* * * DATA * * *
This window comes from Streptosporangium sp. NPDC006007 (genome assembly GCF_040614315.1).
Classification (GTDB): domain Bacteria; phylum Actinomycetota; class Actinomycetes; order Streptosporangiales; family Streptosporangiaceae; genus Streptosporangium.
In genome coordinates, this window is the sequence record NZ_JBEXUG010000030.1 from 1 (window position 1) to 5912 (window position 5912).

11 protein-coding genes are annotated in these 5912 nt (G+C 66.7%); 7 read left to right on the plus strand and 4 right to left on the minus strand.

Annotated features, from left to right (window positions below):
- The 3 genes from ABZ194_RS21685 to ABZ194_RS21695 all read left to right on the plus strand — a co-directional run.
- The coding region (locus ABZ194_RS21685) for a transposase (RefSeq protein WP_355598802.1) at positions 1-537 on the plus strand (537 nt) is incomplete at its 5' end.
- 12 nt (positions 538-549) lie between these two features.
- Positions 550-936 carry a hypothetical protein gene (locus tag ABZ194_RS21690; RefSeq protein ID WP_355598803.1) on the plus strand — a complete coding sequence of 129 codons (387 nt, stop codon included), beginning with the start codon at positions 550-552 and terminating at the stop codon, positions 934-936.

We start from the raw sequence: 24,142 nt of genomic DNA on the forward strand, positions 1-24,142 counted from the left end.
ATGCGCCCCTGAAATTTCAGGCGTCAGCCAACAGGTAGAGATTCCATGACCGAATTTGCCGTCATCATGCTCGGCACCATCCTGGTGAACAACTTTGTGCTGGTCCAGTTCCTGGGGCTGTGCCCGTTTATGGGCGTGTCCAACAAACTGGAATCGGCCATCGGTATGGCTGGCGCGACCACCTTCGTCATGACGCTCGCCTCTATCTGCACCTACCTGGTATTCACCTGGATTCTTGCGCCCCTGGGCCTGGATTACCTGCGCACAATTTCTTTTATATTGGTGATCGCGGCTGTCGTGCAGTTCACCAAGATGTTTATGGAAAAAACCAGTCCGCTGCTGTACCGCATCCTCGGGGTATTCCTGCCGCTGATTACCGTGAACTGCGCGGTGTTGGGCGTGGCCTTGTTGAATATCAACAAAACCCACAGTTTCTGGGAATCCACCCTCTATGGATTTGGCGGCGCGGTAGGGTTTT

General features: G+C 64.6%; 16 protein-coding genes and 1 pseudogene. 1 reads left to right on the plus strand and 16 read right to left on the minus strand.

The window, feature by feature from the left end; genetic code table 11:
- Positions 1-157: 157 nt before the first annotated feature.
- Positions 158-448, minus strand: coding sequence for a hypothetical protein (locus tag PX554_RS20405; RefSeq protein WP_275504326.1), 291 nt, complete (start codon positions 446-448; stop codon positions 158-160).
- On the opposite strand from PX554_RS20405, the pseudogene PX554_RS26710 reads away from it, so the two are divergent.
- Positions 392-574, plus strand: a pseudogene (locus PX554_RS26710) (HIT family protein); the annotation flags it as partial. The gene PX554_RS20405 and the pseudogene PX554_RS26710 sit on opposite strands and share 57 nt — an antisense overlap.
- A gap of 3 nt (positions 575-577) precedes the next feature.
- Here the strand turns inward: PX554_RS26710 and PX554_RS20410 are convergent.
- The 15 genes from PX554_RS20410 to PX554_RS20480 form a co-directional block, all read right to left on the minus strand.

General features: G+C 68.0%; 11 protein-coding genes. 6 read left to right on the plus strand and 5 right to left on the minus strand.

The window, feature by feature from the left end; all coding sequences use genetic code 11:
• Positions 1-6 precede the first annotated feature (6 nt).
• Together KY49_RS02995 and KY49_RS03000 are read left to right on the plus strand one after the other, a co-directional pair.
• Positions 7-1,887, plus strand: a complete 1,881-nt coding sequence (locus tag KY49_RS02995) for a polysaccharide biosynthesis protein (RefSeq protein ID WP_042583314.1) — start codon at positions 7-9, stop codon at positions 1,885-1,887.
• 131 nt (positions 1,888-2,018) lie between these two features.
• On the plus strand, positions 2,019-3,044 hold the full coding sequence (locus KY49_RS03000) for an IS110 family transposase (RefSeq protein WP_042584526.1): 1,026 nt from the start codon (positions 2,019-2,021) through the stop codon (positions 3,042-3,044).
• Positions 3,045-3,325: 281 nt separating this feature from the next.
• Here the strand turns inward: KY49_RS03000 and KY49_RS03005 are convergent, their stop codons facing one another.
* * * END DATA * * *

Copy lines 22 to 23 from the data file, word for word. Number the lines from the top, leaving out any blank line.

The window, feature by feature from the left end; all coding sequences use genetic code 11:
• Positions 1-6 precede the first annotated feature (6 nt).